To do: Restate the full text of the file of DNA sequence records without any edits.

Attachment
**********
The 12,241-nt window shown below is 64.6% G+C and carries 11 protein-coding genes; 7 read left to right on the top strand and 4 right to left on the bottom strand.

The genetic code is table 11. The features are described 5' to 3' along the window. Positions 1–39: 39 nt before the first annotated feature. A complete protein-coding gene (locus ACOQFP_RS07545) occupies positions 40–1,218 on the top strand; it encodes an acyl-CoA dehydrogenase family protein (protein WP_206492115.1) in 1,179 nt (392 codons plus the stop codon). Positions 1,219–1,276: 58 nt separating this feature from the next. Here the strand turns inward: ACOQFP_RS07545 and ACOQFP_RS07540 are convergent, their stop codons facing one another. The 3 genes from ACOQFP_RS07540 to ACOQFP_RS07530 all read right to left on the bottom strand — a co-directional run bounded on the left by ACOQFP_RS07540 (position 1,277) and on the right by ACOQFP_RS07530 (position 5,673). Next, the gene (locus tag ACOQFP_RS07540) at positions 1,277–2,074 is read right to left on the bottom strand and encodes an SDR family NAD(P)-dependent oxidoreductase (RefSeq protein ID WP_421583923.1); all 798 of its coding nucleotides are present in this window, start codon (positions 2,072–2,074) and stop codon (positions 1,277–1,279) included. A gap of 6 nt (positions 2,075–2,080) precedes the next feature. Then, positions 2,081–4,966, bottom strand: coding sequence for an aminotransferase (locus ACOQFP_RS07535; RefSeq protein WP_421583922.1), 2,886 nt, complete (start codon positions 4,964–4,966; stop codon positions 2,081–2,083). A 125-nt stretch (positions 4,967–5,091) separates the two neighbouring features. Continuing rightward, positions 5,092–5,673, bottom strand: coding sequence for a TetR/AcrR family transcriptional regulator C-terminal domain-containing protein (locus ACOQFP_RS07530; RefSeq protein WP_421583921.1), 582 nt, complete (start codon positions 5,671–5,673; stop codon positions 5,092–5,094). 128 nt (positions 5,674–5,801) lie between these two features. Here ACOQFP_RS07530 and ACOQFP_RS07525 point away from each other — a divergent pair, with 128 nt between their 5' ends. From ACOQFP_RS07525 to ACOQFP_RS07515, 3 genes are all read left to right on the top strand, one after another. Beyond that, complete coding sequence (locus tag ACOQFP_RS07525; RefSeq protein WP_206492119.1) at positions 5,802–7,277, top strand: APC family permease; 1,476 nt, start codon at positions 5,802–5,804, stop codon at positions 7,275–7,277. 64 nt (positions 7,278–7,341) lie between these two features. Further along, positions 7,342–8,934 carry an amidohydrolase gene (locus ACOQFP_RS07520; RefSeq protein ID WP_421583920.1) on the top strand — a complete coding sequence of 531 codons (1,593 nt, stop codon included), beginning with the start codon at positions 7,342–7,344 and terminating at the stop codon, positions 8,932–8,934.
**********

The 12,241-nt window shown below is 64.6% G+C and carries 11 protein-coding genes; 7 read left to right on the top strand and 4 right to left on the bottom strand.

The genetic code is table 11. The features are described 5' to 3' along the window. Positions 1–39: 39 nt before the first annotated feature. A complete protein-coding gene (locus ACOQFP_RS07545) occupies positions 40–1,218 on the top strand; it encodes an acyl-CoA dehydrogenase family protein (protein WP_206492115.1) in 1,179 nt (392 codons plus the stop codon). Positions 1,219–1,276: 58 nt separating this feature from the next. Here the strand turns inward: ACOQFP_RS07545 and ACOQFP_RS07540 are convergent, their stop codons facing one another. The 3 genes from ACOQFP_RS07540 to ACOQFP_RS07530 all read right to left on the bottom strand — a co-directional run bounded on the left by ACOQFP_RS07540 (position 1,277) and on the right by ACOQFP_RS07530 (position 5,673). Next, the gene (locus tag ACOQFP_RS07540) at positions 1,277–2,074 is read right to left on the bottom strand and encodes an SDR family NAD(P)-dependent oxidoreductase (RefSeq protein ID WP_421583923.1); all 798 of its coding nucleotides are present in this window, start codon (positions 2,072–2,074) and stop codon (positions 1,277–1,279) included. A gap of 6 nt (positions 2,075–2,080) precedes the next feature. Then, positions 2,081–4,966, bottom strand: coding sequence for an aminotransferase (locus ACOQFP_RS07535; RefSeq protein WP_421583922.1), 2,886 nt, complete (start codon positions 4,964–4,966; stop codon positions 2,081–2,083). A 125-nt stretch (positions 4,967–5,091) separates the two neighbouring features. Continuing rightward, positions 5,092–5,673, bottom strand: coding sequence for a TetR/AcrR family transcriptional regulator C-terminal domain-containing protein (locus ACOQFP_RS07530; RefSeq protein WP_421583921.1), 582 nt, complete (start codon positions 5,671–5,673; stop codon positions 5,092–5,094). 128 nt (positions 5,674–5,801) lie between these two features. Here ACOQFP_RS07530 and ACOQFP_RS07525 point away from each other — a divergent pair, with 128 nt between their 5' ends. From ACOQFP_RS07525 to ACOQFP_RS07515, 3 genes are all read left to right on the top strand, one after another. Beyond that, complete coding sequence (locus tag ACOQFP_RS07525; RefSeq protein WP_206492119.1) at positions 5,802–7,277, top strand: APC family permease; 1,476 nt, start codon at positions 5,802–5,804, stop codon at positions 7,275–7,277. 64 nt (positions 7,278–7,341) lie between these two features. Further along, positions 7,342–8,934 carry an amidohydrolase gene (locus ACOQFP_RS07520; RefSeq protein ID WP_421583920.1) on the top strand — a complete coding sequence of 531 codons (1,593 nt, stop codon included), beginning with the start codon at positions 7,342–7,344 and terminating at the stop codon, positions 8,932–8,934.